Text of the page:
I understand the tongue-in-cheek nature of Eliminate English Majors--or at least require each student to take anti-depressants before going to class. And yet there is a real solution to this. People have to begin to write novels with life affirming meaning. They have to be good novels, and those who aren't writing them have to buy them and read them. This will have two obvious effects. One is that the quality of literature should rise, the second is that English professors (the Dementors, for Harry Potter fans) will blow a few mental circuits trying turn books that clearly have life affirming meaning into existential tracts. Just like the media which is divided into old and new, so should literature morph into defunct and salutary.

By the way, who took the pictures? Might there have been an accomplice or handler? And yes indeed, there is a similarity between his exit photoshoot and those of homicide bombers.

Posted by lexhamfox [TypeKey Profile Page] | April 18, 2007 6:51 PM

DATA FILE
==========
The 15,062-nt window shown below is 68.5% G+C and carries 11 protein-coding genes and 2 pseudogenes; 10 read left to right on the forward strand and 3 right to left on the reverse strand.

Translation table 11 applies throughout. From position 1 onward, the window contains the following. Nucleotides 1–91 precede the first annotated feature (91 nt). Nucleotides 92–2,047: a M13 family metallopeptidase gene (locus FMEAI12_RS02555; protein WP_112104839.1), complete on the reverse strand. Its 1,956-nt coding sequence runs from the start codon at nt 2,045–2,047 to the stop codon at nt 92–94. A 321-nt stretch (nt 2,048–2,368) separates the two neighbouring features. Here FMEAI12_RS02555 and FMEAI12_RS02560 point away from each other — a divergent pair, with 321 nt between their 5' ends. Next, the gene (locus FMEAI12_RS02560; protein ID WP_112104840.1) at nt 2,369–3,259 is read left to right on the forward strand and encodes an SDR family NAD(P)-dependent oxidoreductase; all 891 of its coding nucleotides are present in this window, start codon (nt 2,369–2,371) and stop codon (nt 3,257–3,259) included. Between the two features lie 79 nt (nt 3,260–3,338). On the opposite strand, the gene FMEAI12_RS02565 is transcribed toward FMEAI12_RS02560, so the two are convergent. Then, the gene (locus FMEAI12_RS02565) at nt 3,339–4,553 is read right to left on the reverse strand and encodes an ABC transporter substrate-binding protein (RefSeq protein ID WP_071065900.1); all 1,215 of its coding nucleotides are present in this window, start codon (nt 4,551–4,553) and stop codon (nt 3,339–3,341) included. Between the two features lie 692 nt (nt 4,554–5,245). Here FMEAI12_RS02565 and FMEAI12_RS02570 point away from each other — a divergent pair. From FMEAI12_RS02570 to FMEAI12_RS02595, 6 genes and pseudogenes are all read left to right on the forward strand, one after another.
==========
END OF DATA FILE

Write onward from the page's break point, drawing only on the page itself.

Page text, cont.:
I think we are all setting up the next sad event by covering these events the way we do... just a pet theory but I think the rolling coverage and national attention (understandable of course) will feed and sustain the next person who feel aggreived to the point of indicriminate murder and destruction.

As for the gaming thing... when will these guys give up. The countries with the highest number of kids playing games for the longest periods have a fraction of the problems we have with violence (schools or otherwise) here in the US.

There is something to be said about failed artist syndrome... I'm still a little perplexed that nobody was able to jump this guy. I once saw two unarmed cops tackle a shooter in London without any thought for their own safety without the guy being able to hit either of them. I am of course saying this without knowing anything of what those poor people went through. Very sad.

Posted by conservative democrat [TypeKey Profile Page] | April 18, 2007 7:05 PM